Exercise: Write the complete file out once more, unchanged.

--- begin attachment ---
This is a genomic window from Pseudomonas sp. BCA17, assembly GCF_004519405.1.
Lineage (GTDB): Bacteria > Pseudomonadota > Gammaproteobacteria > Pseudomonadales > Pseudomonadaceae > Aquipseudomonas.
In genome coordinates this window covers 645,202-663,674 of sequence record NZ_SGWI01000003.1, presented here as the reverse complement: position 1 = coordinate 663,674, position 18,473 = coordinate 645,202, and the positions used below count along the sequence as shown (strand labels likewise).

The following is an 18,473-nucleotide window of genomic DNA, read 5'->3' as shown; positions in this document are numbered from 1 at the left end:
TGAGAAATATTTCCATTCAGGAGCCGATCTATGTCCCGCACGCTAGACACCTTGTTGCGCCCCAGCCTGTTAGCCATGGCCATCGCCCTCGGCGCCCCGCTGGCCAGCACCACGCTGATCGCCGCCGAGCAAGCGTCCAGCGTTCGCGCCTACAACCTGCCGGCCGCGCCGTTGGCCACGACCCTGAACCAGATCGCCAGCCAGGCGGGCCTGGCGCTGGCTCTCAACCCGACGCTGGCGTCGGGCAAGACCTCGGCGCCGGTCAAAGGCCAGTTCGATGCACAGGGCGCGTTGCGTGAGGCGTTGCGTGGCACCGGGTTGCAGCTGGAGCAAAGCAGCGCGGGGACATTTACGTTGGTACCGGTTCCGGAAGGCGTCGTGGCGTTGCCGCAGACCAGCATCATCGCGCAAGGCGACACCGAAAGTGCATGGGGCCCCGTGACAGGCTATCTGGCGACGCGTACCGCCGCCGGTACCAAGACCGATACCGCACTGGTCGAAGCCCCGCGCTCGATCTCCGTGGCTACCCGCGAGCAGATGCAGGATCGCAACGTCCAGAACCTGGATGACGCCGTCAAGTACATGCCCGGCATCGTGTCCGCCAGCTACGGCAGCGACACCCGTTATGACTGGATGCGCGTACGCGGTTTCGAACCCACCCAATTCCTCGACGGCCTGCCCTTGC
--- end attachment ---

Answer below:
This is a genomic window from Pseudomonas sp. BCA17, assembly GCF_004519405.1.
Lineage (GTDB): Bacteria > Pseudomonadota > Gammaproteobacteria > Pseudomonadales > Pseudomonadaceae > Aquipseudomonas.
In genome coordinates this window covers 645,202-663,674 of sequence record NZ_SGWI01000003.1, presented here as the reverse complement: position 1 = coordinate 663,674, position 18,473 = coordinate 645,202, and the positions used below count along the sequence as shown (strand labels likewise).

The following is an 18,473-nucleotide window of genomic DNA, read 5'->3' as shown; positions in this document are numbered from 1 at the left end:
TGAGAAATATTTCCATTCAGGAGCCGATCTATGTCCCGCACGCTAGACACCTTGTTGCGCCCCAGCCTGTTAGCCATGGCCATCGCCCTCGGCGCCCCGCTGGCCAGCACCACGCTGATCGCCGCCGAGCAAGCGTCCAGCGTTCGCGCCTACAACCTGCCGGCCGCGCCGTTGGCCACGACCCTGAACCAGATCGCCAGCCAGGCGGGCCTGGCGCTGGCTCTCAACCCGACGCTGGCGTCGGGCAAGACCTCGGCGCCGGTCAAAGGCCAGTTCGATGCACAGGGCGCGTTGCGTGAGGCGTTGCGTGGCACCGGGTTGCAGCTGGAGCAAAGCAGCGCGGGGACATTTACGTTGGTACCGGTTCCGGAAGGCGTCGTGGCGTTGCCGCAGACCAGCATCATCGCGCAAGGCGACACCGAAAGTGCATGGGGCCCCGTGACAGGCTATCTGGCGACGCGTACCGCCGCCGGTACCAAGACCGATACCGCACTGGTCGAAGCCCCGCGCTCGATCTCCGTGGCTACCCGCGAGCAGATGCAGGATCGCAACGTCCAGAACCTGGATGACGCCGTCAAGTACATGCCCGGCATCGTGTCCGCCAGCTACGGCAGCGACACCCGTTATGACTGGATGCGCGTACGCGGTTTCGAACCCACCCAATTCCTCGACGGCCTGCCCTTGC